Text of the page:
Summary: The UN sustainability goals have officially begun the countdown for sustainable production and consumption to heal the earth and make our actions climate neutral. The fashion industry is among the top 5 contributors to the global carbon footprint.
The UN Sustainable Development Goals were adopted by all member countries at the historic United Nations Summit in 2015. These global goals set the clock for sustainable development and living by the year 2030. Human rights, gender equality, ethical production, and responsible consumption are at the heart of the 17 UN sustainability goals. The fashion department has a stake in these goals and a lot of ground to cover when it comes to equal rights and wages for women, ethical production, and ensuring the prosperity and protection of our planet and its natural resources.
While the industry supports all the goals outlined by the UN, there are key areas where it can directly make an immediate and recognizable difference. These goals can help the fashion industry reduce its carbon footprint while ensuring the sustainable development of lives, livelihoods, and the earth. Here are some of the key goals identified by the UN as part of its sustainability 2030 countdown, which the fashion industry can support.
This sustainability goal aims at eradicating extreme poverty by 2030. This group includes people who make less than $1.25 per day. The fashion industry can start by adopting a universal fair wage policy for all employees. To reduce poverty, fashion brands can promote sustainable livelihoods, ethical working conditions, and community initiatives.
The fifth goal aims to achieve gender equality and the empowerment of women. Among the 60 million garment workers directly employed by the fashion industry worldwide, 3 out of 4 are women. The fashion labels should partner with suppliers who provide financial security to these women and a healthy work environment.
This sustainability goal is directly linked to sustainable livelihoods. Whether it is the release of wastewater into marine ecosystems or contaminating the drinking water supply, the fashion industry must recycle its water in production and treat it before discharging it into freshwater systems. This helps in the attainment of Goals 1 and 5 by enabling access to safe water and sanitation for the poor and the gender-displaced population.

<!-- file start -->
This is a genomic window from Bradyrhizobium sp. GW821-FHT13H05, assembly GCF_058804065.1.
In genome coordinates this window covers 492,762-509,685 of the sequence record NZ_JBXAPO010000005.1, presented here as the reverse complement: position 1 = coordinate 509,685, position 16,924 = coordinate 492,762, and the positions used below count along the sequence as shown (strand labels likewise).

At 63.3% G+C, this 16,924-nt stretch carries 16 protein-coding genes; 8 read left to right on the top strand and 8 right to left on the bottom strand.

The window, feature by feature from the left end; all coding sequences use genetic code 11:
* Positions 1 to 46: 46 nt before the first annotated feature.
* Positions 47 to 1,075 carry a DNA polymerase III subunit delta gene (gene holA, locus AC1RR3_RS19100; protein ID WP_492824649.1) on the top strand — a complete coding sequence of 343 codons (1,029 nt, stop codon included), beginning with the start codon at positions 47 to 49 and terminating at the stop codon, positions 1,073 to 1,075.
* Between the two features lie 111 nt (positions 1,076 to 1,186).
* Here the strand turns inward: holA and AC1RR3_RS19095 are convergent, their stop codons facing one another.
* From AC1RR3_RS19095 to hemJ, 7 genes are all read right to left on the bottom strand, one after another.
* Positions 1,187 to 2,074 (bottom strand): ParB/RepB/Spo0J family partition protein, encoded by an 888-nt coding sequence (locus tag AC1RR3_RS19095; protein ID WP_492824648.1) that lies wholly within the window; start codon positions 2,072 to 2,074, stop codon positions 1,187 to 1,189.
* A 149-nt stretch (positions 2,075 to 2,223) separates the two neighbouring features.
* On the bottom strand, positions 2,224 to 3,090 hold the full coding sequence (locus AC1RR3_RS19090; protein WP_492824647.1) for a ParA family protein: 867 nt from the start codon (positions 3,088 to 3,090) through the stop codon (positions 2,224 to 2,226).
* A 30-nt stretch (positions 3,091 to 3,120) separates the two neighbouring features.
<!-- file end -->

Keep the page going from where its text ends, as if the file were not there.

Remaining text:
Reduced dependence on fossil fuels is one of the areas where the fashion industry can contribute significantly. By adopting cleaner sources of energy like solar and wind power and biogas in all the stages of clothing production, including materials, manufacturing, and products, brands can limit their impact on climate change.
With women constituting more than 75% of the total workforce in the fashion industry, it must bridge the gap between men and women and provide all their workers a fair and equal wage. As a contribution to the UN sustainability goals, the fashion industry should invest in their workers’ livelihoods, including women who are largely impoverished and have suffered different forms of abuse.
According to reports, global consumption of garments is at 400% of the levels that prevailed just twenty years ago. This reliance on fast fashion by the industry has created a behavior pattern among manufacturers and users to keep up with emerging trends to grab attention and business. Responsible consumption and production demand that the industry make the switch to the ethical sourcing of raw materials, recycle them, encourage slow fashion, and produce more long-lasting clothing lines.
This is the foundation of all UN sustainability goals, and it is the reason why the UN established the Sustainable Development Goals for 2030. The fashion industry has a major carbon footprint and is responsible for contaminating marine ecosystems with microplastics from synthetic fibers. Climate action is the need of the hour. The fashion industry should switch to recycling resources, reduce dependence on polythene, and adopt zero-waste production processes. It should encourage customers to not throw away used clothes so they do not end up in landfills and add to the carbon footprint.
The global fashion industry is worth a mind-boggling US$2.5 trillion. But this massive empire has been built on a trail of climate-negative and energy-intensive measures over the years. As per the United Nations Environment Programme, the fashion industry alone is responsible for up to 10 percent of the tidal carbon emissions on earth. It also accounts for 20 percent of the total plastic produced each year, making it one of the most significant contributors to the damage to marine and terrestrial ecosystems. Supporting the UN sustainability goals for 2032 is a good place to start rectifying its mistakes and reducing its carbon footprint on the earth.
Fashinza can help you connect with manufacturers who are environment-conscious and use sustainable practices to meet the sustainability goals.
Speak to our expert today to find out how you can switch to sustainable sourcing and manufacturing and become carbon-neutral in your operations.